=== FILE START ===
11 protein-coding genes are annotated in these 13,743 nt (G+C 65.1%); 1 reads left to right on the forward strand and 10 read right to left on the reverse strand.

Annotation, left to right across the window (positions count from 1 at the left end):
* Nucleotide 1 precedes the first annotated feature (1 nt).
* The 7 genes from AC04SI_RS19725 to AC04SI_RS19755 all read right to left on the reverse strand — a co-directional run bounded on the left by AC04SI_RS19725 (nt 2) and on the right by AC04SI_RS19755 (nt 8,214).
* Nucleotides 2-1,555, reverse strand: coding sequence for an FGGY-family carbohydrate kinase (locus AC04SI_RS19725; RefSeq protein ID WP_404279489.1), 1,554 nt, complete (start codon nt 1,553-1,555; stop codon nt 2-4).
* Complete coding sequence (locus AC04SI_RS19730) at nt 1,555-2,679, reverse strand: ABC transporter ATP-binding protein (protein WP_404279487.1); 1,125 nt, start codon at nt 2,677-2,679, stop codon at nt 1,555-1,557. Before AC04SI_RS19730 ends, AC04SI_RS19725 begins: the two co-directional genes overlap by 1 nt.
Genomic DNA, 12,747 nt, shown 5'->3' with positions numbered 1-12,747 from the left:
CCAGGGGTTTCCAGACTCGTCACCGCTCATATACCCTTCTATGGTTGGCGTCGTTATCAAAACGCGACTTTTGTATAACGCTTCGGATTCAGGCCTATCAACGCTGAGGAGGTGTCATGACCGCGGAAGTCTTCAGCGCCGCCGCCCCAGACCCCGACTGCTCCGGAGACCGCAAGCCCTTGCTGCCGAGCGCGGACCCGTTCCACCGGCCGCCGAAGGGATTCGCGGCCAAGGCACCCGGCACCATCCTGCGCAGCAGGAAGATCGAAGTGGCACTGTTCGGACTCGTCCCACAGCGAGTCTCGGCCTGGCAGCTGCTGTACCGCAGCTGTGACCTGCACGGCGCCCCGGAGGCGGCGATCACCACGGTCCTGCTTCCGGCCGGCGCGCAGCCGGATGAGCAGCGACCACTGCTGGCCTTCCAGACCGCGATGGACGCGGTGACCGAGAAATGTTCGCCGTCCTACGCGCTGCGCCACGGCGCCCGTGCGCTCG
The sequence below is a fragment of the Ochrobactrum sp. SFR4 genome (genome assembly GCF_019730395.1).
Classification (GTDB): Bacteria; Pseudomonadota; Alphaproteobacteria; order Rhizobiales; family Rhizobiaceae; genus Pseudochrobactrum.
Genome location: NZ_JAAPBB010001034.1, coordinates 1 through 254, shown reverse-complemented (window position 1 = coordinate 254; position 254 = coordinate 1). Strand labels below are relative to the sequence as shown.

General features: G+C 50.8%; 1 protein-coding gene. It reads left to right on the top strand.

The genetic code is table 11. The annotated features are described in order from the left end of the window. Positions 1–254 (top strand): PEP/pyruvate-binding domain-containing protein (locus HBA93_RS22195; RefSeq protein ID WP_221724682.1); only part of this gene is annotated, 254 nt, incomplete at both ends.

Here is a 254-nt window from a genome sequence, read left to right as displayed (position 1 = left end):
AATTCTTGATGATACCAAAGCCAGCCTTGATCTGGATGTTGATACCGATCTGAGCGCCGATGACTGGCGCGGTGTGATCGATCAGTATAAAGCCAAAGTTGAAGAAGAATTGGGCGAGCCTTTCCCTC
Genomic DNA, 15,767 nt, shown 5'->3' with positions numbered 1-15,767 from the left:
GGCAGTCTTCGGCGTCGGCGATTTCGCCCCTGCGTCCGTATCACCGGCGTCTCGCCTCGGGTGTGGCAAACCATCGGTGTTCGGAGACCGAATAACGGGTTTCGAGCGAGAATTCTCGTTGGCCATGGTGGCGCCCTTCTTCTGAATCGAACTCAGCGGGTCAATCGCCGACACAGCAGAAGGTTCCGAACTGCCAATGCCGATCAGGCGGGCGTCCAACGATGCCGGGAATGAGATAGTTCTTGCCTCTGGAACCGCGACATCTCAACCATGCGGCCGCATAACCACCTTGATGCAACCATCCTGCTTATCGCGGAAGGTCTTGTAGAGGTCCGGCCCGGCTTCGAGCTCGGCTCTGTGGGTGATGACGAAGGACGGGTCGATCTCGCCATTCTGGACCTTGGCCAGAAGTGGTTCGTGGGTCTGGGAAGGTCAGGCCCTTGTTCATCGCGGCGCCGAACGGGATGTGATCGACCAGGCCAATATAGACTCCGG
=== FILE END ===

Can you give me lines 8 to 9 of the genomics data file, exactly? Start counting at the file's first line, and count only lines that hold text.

CCAGGGGTTTCCAGACTCGTCACCGCTCATATACCCTTCTATGGTTGGCGTCGTTATCAAAACGCGACTTTTGTATAACGCTTCGGATTCAGGCCTATCAACGCTGAGGAGGTGTCATGACCGCGGAAGTCTTCAGCGCCGCCGCCCCAGACCCCGACTGCTCCGGAGACCGCAAGCCCTTGCTGCCGAGCGCGGACCCGTTCCACCGGCCGCCGAAGGGATTCGCGGCCAAGGCACCCGGCACCATCCTGCGCAGCAGGAAGATCGAAGTGGCACTGTTCGGACTCGTCCCACAGCGAGTCTCGGCCTGGCAGCTGCTGTACCGCAGCTGTGACCTGCACGGCGCCCCGGAGGCGGCGATCACCACGGTCCTGCTTCCGGCCGGCGCGCAGCCGGATGAGCAGCGACCACTGCTGGCCTTCCAGACCGCGATGGACGCGGTGACCGAGAAATGTTCGCCGTCCTACGCGCTGCGCCACGGCGCCCGTGCGCTCG
The sequence below is a fragment of the Ochrobactrum sp. SFR4 genome (genome assembly GCF_019730395.1).